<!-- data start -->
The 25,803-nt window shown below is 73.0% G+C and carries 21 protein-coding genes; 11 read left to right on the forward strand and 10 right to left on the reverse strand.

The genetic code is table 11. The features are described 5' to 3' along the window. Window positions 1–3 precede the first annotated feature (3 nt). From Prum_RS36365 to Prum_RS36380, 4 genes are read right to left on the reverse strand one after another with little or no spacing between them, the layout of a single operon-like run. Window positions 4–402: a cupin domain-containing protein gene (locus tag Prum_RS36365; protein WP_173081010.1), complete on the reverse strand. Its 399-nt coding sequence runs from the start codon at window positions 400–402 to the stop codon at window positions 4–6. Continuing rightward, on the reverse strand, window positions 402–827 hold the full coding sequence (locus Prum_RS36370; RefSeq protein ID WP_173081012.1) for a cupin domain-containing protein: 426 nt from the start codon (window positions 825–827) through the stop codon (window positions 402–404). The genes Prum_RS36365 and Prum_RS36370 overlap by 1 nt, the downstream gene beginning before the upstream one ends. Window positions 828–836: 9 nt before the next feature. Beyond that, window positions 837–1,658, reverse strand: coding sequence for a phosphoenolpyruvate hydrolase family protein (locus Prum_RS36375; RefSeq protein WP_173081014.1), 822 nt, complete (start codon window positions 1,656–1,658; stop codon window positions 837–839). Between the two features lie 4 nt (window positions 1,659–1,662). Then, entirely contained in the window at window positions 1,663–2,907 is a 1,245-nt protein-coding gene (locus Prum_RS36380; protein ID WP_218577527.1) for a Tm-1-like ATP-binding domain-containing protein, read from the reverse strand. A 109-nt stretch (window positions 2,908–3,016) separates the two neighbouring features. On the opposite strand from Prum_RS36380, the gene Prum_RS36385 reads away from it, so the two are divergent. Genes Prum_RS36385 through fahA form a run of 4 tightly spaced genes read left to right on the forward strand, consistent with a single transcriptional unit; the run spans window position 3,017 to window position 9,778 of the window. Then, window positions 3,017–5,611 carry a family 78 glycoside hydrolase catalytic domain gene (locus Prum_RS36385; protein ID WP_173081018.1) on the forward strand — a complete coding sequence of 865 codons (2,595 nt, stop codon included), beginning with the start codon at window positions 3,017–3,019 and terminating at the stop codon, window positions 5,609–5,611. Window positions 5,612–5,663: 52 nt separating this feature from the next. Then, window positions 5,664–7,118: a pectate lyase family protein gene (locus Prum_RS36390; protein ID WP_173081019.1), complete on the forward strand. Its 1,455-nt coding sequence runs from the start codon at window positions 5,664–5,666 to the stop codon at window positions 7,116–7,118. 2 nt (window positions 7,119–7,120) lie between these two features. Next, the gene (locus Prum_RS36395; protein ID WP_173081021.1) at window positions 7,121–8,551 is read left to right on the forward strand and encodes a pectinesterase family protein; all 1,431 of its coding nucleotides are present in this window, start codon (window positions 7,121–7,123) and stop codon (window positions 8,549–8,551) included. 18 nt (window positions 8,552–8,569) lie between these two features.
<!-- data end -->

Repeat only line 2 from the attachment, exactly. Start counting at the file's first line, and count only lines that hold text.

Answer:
The genetic code is table 11. The features are described 5' to 3' along the window. Window positions 1–3 precede the first annotated feature (3 nt). From Prum_RS36365 to Prum_RS36380, 4 genes are read right to left on the reverse strand one after another with little or no spacing between them, the layout of a single operon-like run. Window positions 4–402: a cupin domain-containing protein gene (locus tag Prum_RS36365; protein WP_173081010.1), complete on the reverse strand. Its 399-nt coding sequence runs from the start codon at window positions 400–402 to the stop codon at window positions 4–6. Continuing rightward, on the reverse strand, window positions 402–827 hold the full coding sequence (locus Prum_RS36370; RefSeq protein ID WP_173081012.1) for a cupin domain-containing protein: 426 nt from the start codon (window positions 825–827) through the stop codon (window positions 402–404). The genes Prum_RS36365 and Prum_RS36370 overlap by 1 nt, the downstream gene beginning before the upstream one ends. Window positions 828–836: 9 nt before the next feature. Beyond that, window positions 837–1,658, reverse strand: coding sequence for a phosphoenolpyruvate hydrolase family protein (locus Prum_RS36375; RefSeq protein WP_173081014.1), 822 nt, complete (start codon window positions 1,656–1,658; stop codon window positions 837–839). Between the two features lie 4 nt (window positions 1,659–1,662). Then, entirely contained in the window at window positions 1,663–2,907 is a 1,245-nt protein-coding gene (locus Prum_RS36380; protein ID WP_218577527.1) for a Tm-1-like ATP-binding domain-containing protein, read from the reverse strand. A 109-nt stretch (window positions 2,908–3,016) separates the two neighbouring features. On the opposite strand from Prum_RS36380, the gene Prum_RS36385 reads away from it, so the two are divergent. Genes Prum_RS36385 through fahA form a run of 4 tightly spaced genes read left to right on the forward strand, consistent with a single transcriptional unit; the run spans window position 3,017 to window position 9,778 of the window. Then, window positions 3,017–5,611 carry a family 78 glycoside hydrolase catalytic domain gene (locus Prum_RS36385; protein ID WP_173081018.1) on the forward strand — a complete coding sequence of 865 codons (2,595 nt, stop codon included), beginning with the start codon at window positions 3,017–3,019 and terminating at the stop codon, window positions 5,609–5,611. Window positions 5,612–5,663: 52 nt separating this feature from the next. Then, window positions 5,664–7,118: a pectate lyase family protein gene (locus Prum_RS36390; protein ID WP_173081019.1), complete on the forward strand. Its 1,455-nt coding sequence runs from the start codon at window positions 5,664–5,666 to the stop codon at window positions 7,116–7,118. 2 nt (window positions 7,119–7,120) lie between these two features. Next, the gene (locus Prum_RS36395; protein ID WP_173081021.1) at window positions 7,121–8,551 is read left to right on the forward strand and encodes a pectinesterase family protein; all 1,431 of its coding nucleotides are present in this window, start codon (window positions 7,121–7,123) and stop codon (window positions 8,549–8,551) included. 18 nt (window positions 8,552–8,569) lie between these two features.